Wenches & Rogues - Pioneers in the Canadian Fashion Industry
When Newfoundlander Jane Mifflin opened her first Wenches &
Rogues clothing store in St. John's, few would have predicted the
national success that followed.
Wenches & Rogues
was born when Jane Mifflin realized there was nobody else who cared
enough about Canadian designers to feature them in their stores. In
fact, Canadian designs were merely considered "stock" by most
retailers. Mifflin set out to change that. She believes in buying
Canadian, and promoting Canadian. Eighty to ninety percent of the
designs featured in her store are Canadian designed, Canadian made.
"There was one line, Comrags, that . . . [our] little store in
Newfoundland ended up being their biggest wholesale customer in
Canada," said Mifflin proudly.
|If this sounds like a feat, it is. Mifflin has
single-handedly turned the Canadian fashion scene on its ear. Her
active participation and promotion in all aspects of fashion, from
retail to consultation on campus curriculum to designing her own ad
campaigns, has earned her a distinctive place in the fashion domain.
So much so that in 1996, just three months after opening her first
store in Toronto, she was named City of Toronto Fashion Retailer of
Jane Mifflin and Claire Miller
of Wenches & Rogues
Mifflin's drive and determination were evident in the very event that
led to her involvement in the fashion industry. When she was fifteen,
Mifflin lied about her age in order to get a job at Giant Mart, then
located in Churchill Square. It led to a series of part-time jobs in the
industry and eventually to a full-time career. After graduating from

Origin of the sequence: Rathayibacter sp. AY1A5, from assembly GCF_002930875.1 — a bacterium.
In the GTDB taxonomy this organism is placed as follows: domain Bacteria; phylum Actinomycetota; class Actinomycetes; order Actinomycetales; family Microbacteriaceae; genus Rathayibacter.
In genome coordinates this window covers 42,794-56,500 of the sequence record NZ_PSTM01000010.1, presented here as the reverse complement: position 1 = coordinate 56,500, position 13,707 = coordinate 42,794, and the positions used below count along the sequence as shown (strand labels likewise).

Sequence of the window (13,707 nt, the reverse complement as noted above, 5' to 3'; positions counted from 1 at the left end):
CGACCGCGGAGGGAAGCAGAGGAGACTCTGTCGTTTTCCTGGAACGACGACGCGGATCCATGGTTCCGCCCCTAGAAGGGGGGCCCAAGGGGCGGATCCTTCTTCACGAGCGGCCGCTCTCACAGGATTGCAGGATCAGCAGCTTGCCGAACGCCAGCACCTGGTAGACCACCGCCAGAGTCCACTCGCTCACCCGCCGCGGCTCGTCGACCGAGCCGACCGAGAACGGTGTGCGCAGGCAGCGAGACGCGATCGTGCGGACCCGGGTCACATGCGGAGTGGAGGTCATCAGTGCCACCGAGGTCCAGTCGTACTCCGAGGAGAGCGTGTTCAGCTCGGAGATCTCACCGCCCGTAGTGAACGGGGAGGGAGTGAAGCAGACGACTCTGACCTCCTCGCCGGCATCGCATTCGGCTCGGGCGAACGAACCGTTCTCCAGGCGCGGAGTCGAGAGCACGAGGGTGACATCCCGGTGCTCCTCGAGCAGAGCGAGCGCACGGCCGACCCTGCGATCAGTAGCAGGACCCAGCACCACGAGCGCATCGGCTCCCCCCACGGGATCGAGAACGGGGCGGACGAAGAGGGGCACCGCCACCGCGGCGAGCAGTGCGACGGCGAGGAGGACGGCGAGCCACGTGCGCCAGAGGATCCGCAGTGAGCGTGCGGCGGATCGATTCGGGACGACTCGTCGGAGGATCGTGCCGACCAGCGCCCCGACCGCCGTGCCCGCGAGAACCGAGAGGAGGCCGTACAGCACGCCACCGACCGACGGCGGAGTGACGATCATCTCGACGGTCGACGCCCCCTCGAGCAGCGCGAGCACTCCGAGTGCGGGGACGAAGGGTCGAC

Dalhousie University, she headed to the heart of the Canadian fashion
industry - Toronto. There she worked for various retail outlets
Harry Rosen, Robin Kay and Le Chateau
, rising through the ranks from salesperson to manager to opening over
twenty stores for her various employers.
It was this extensive experience that gave her a solid background to
springboard to the success of her own stores.
With a small amount of savings, she rented a small location on Water
Street in St. John's. Friends and family helped her to open this
little goldmine. To begin, she bought as cheaply as possible, saving the
money from the sales to put back into the store. She bought cut-rate
seat sale airline tickets for her purchasing trips. Scrimping and saving
paid off, and in just two years, she had saved enough to open a second
store, this time in Toronto's Little Italy. In an unusual twist
in the business world, it was actually the Newfoundland location that
financed the operation of the Toronto store.
In 1998, the St. John's store moved from its original location of 800
square feet to a 2,200 square foot location across the street,
effectively giving Mifflin another store. In a carefully planned
expansion, yet another location was added in June of 1999 on Yorkville
Avenue in Toronto.
A great support of fashion features widely on Mifflin's agenda. That is
why Mifflin was not satisfied to merely open her stores and enjoy their
success. She envisioned the entire Canadian fashion scene as a cohesive
network, working together to promote Canadian talent and goods across
the country. And that is just what she did. In the great Newfoundland
tradition, she invited one and all, from designers and fashion school
faculty to retailers and press, to a get-to-know-you party in Toronto.
She was banking on the curiosity factor to draw them all in. It was a
resounding success. This move garnered Mifflin much respect in the
Bringing everyone together is only part of Mifflin's overall plan. She
has a social conscience that puts many in the industry to shame. Not
only does she stock primarily Canadian-made goods - no slave labour here
- but she is also an active volunteer with Toronto's Fashion Incubator,
a non-profit organization that supplies locations and equipment to
up-and-coming designers who could not otherwise afford to produce their
As Mifflin puts it, the Incubator is "a fabulous nurturing
ground for young designers." Her work with these designers has led
to her appointment as volunteer president of the Fashion Incubator
board, a post Mifflin relishes.
Jane is continuing to make her mark in the Canadian fashion scene. In